The Composite Blocking List (CBL) is a DNSBL that helps you block mail from exploited computers. That includes abused open proxy servers, as well as virus and trojan-infected spam spewers, the primary vector for most of the illegal spam people are receiving nowadays. By some counts, there are millions of these computers in the world, and besides spam, they’re also responsible for denial-of-service attacks, virus distribution, phishing, etc.
As the CBL website indicates, the data behind the listings is sourced from very large spamtrap-receiving domains and various email infrastructures. Their intent is to list only IP addresses that exhibit characteristics specific to open proxies, viruses, stealth spamware applications loaded on a computer without the user’s knowledge, etc. They don’t knowingly attempt to block any sort of legitimate mail. And I would characterize “legitimate” very broadly here – legitimate senders like most email service providers (and their clients) should rarely, if ever find their mail blocked by a CBL listing.
Though, on occasion, it does happen. CBL doesn’t ever list good senders intentionally. The problem is that some computers share IP addresses with others, behind a NAT (network address translation) device or firewall. Your legitimate mail could be going out to the internet over an IP address shared with an infected, spam-spewing Windows desktop. It’s fairly rare, but when it does happen, CBL makes it easy for you to address those kinds of issues, by allowing you to remove any entry from the list. This allows you to again send mail to the site that was rejecting it due to the listing. Keep in mind that if they again later see bad traffic coming from that IP, it could get listed again. That means it’s important to figure out what on your network is infected or spewing, and fix it.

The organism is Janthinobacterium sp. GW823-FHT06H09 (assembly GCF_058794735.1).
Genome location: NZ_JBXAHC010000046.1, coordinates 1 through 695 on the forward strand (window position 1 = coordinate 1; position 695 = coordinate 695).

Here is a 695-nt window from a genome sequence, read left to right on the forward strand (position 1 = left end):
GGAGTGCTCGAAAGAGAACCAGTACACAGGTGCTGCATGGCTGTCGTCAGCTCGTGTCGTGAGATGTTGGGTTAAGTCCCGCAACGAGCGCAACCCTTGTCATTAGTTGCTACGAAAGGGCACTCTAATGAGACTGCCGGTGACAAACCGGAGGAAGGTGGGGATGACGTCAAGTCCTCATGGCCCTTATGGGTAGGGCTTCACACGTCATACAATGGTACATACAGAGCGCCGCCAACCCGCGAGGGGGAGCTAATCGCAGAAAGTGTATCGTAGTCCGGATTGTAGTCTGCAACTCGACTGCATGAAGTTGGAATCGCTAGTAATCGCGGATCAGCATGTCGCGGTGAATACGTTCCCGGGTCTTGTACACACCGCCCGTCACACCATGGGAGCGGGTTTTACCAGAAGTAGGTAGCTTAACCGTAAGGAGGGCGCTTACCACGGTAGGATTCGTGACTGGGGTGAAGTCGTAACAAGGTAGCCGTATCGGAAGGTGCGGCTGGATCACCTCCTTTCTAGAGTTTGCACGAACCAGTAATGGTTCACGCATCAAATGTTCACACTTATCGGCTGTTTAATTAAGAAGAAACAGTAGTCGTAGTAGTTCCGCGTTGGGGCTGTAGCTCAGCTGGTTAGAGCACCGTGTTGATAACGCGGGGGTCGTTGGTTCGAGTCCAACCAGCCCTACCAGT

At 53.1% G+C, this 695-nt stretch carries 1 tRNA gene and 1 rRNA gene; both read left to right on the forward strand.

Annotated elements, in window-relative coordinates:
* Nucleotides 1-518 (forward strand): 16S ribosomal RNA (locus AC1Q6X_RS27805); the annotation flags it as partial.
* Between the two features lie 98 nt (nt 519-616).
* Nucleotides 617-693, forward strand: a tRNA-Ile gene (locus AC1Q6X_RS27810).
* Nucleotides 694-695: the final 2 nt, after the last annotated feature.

I recommend use of the CBL (or one of the other lists that includes the CBL data) to filter or reject inbound mail. It helps to block some of the worst types of illegal spam out there, and the risk of blocking legitimate mail is very low.
The CBL listing data is integrated into the Spamhaus XBL (and is therefore also part of Spamhaus ZEN). If you use either of these Spamhaus DNSBLs to tag, filter or reject inbound mail, then there’s no need to utilize the CBL as well – you’re already doing so.